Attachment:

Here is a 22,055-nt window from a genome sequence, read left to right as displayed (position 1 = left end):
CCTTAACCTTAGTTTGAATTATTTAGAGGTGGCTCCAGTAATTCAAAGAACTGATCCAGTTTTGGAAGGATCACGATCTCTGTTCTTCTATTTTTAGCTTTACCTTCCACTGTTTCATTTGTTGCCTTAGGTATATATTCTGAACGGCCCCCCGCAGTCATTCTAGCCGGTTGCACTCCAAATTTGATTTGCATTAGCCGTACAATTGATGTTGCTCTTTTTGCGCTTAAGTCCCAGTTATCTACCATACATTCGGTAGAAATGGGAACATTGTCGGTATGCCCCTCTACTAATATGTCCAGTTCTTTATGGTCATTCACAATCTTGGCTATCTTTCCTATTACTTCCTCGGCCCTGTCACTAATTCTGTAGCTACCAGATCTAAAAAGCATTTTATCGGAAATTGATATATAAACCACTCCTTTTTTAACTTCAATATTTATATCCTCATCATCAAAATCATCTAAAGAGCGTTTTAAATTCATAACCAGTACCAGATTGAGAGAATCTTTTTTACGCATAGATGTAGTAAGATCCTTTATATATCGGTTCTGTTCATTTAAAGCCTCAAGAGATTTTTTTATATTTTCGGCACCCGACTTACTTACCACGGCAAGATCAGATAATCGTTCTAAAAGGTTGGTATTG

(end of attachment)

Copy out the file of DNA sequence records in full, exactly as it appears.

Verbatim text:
Here is a 22,055-nt window from a genome sequence, read left to right as displayed (position 1 = left end):
CCTTAACCTTAGTTTGAATTATTTAGAGGTGGCTCCAGTAATTCAAAGAACTGATCCAGTTTTGGAAGGATCACGATCTCTGTTCTTCTATTTTTAGCTTTACCTTCCACTGTTTCATTTGTTGCCTTAGGTATATATTCTGAACGGCCCCCCGCAGTCATTCTAGCCGGTTGCACTCCAAATTTGATTTGCATTAGCCGTACAATTGATGTTGCTCTTTTTGCGCTTAAGTCCCAGTTATCTACCATACATTCGGTAGAAATGGGAACATTGTCGGTATGCCCCTCTACTAATATGTCCAGTTCTTTATGGTCATTCACAATCTTGGCTATCTTTCCTATTACTTCCTCGGCCCTGTCACTAATTCTGTAGCTACCAGATCTAAAAAGCATTTTATCGGAAATTGATATATAAACCACTCCTTTTTTAACTTCAATATTTATATCCTCATCATCAAAATCATCTAAAGAGCGTTTTAAATTCATAACCAGTACCAGATTGAGAGAATCTTTTTTACGCATAGATGTAGTAAGATCCTTTATATATCGGTTCTGTTCATTTAAAGCCTCAAGAGATTTTTTTATATTTTCGGCACCCGACTTACTTACCACGGCAAGATCAGATAATCGTTCTAAAAGGTTGGTATTG